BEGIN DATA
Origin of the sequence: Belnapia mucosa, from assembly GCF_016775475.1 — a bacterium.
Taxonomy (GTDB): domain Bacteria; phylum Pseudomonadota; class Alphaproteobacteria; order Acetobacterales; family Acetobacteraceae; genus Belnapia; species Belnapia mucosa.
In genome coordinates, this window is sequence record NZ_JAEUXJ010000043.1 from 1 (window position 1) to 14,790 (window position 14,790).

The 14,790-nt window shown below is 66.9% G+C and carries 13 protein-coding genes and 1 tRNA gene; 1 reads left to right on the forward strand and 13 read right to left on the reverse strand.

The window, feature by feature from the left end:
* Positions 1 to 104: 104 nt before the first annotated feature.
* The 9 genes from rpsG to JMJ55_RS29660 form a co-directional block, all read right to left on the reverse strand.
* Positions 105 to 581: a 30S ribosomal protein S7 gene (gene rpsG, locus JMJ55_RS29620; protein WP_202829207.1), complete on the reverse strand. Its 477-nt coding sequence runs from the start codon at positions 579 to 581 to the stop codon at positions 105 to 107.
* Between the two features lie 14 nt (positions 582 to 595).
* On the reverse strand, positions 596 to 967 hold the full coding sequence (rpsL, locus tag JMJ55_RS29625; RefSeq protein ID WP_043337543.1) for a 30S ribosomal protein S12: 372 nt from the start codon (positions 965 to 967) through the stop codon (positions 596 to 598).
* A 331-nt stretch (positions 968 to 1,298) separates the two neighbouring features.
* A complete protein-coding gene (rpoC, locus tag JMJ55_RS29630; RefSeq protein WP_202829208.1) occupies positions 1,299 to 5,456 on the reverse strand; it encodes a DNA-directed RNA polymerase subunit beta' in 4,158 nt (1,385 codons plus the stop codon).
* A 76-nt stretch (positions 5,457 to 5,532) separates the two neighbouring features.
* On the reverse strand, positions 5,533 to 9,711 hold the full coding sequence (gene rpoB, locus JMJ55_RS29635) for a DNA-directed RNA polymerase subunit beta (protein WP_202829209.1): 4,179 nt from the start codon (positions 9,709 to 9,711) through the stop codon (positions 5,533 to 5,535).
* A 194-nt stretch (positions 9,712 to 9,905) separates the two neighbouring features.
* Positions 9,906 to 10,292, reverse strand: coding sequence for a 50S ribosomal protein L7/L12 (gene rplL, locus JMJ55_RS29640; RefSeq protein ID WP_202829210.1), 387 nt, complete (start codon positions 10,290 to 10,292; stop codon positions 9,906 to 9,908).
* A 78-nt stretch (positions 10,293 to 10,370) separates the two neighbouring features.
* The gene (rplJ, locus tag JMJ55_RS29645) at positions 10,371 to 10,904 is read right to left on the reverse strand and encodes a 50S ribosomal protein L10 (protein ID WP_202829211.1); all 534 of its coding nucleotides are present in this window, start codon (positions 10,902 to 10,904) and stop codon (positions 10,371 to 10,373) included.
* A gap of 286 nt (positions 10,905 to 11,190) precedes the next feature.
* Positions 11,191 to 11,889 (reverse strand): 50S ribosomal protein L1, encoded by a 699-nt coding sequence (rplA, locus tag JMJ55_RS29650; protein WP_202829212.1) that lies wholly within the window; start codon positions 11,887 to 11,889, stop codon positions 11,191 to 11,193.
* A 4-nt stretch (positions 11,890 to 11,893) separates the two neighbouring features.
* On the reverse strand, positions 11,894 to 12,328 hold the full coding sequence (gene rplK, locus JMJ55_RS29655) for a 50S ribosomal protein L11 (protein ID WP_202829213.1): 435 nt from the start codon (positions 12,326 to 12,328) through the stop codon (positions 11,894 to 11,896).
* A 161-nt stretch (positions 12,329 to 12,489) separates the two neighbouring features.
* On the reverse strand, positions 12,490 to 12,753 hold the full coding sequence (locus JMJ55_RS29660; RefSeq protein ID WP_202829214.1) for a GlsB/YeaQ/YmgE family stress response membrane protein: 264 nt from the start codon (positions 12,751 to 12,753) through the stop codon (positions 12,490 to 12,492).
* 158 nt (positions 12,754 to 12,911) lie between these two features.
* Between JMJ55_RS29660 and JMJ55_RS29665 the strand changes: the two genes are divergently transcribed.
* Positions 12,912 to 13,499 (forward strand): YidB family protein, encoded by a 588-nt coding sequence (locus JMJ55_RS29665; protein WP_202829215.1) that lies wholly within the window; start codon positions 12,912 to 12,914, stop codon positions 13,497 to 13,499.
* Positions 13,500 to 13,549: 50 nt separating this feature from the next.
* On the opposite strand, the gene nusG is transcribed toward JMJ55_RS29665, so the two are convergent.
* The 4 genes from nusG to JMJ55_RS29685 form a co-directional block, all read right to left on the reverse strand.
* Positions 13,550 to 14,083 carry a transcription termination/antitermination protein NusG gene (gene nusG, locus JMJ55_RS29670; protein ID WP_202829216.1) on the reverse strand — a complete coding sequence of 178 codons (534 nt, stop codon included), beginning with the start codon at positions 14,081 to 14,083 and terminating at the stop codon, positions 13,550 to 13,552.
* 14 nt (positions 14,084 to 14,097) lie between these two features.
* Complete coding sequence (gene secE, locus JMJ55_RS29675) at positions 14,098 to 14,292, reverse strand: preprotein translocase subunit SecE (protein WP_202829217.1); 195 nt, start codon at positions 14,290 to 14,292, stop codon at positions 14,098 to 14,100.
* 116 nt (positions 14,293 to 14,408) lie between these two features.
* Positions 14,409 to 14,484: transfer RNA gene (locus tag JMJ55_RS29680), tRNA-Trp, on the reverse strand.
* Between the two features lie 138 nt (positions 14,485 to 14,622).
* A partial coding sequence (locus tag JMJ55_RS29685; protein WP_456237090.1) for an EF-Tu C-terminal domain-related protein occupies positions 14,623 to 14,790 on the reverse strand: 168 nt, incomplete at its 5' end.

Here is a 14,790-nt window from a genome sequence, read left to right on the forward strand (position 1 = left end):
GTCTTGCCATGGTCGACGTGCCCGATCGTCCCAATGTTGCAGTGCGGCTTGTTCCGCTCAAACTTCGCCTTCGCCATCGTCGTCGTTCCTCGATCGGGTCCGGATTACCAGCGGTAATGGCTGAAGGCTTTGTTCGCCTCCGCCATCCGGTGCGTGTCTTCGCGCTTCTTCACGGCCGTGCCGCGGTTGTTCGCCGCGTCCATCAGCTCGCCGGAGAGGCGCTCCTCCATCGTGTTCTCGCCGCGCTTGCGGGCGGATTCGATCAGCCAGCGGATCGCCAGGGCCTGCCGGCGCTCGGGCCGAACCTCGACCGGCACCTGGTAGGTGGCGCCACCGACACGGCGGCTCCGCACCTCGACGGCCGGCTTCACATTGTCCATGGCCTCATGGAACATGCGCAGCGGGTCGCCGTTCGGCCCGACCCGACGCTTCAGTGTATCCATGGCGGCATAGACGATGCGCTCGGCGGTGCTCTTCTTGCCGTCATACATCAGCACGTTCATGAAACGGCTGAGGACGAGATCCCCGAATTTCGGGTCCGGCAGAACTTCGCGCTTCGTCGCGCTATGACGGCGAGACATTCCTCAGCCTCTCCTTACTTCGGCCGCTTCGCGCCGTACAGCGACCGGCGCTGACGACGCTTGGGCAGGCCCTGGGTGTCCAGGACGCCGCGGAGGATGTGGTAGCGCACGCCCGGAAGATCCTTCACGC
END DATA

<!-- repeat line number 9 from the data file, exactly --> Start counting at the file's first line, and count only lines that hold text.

* Between the two features lie 14 nt (positions 582 to 595).